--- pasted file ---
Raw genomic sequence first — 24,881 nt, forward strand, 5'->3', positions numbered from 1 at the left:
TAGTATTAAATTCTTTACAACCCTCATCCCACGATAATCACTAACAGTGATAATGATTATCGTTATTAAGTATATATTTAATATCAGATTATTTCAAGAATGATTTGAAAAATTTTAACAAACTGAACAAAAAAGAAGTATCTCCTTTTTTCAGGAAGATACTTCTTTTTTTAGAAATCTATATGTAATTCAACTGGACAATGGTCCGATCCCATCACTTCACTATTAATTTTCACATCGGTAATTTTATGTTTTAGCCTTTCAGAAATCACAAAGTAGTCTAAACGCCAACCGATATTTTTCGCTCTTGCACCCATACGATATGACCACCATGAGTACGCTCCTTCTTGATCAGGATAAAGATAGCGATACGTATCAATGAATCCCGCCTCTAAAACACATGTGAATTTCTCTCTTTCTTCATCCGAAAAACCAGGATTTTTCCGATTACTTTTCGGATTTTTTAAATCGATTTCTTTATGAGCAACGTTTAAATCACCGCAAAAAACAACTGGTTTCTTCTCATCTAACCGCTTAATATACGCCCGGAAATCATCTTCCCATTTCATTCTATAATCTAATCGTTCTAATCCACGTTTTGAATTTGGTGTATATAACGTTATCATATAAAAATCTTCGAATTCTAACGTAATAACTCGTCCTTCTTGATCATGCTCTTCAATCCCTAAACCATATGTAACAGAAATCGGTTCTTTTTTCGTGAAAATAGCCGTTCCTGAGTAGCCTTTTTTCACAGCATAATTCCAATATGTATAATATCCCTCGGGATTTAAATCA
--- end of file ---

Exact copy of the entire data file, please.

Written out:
Raw genomic sequence first — 24,881 nt, forward strand, 5'->3', positions numbered from 1 at the left:
TAGTATTAAATTCTTTACAACCCTCATCCCACGATAATCACTAACAGTGATAATGATTATCGTTATTAAGTATATATTTAATATCAGATTATTTCAAGAATGATTTGAAAAATTTTAACAAACTGAACAAAAAAGAAGTATCTCCTTTTTTCAGGAAGATACTTCTTTTTTTAGAAATCTATATGTAATTCAACTGGACAATGGTCCGATCCCATCACTTCACTATTAATTTTCACATCGGTAATTTTATGTTTTAGCCTTTCAGAAATCACAAAGTAGTCTAAACGCCAACCGATATTTTTCGCTCTTGCACCCATACGATATGACCACCATGAGTACGCTCCTTCTTGATCAGGATAAAGATAGCGATACGTATCAATGAATCCCGCCTCTAAAACACATGTGAATTTCTCTCTTTCTTCATCCGAAAAACCAGGATTTTTCCGATTACTTTTCGGATTTTTTAAATCGATTTCTTTATGAGCAACGTTTAAATCACCGCAAAAAACAACTGGTTTCTTCTCATCTAACCGCTTAATATACGCCCGGAAATCATCTTCCCATTTCATTCTATAATCTAATCGTTCTAATCCACGTTTTGAATTTGGTGTATATAACGTTATCATATAAAAATCTTCGAATTCTAACGTAATAACTCGTCCTTCTTGATCATGCTCTTCAATCCCTAAACCATATGTAACAGAAATCGGTTCTTTTTTCGTGAAAATAGCCGTTCCTGAGTAGCCTTTTTTCACAGCATAATTCCAATATGTATAATATCCCTCGGGATTTAAATCA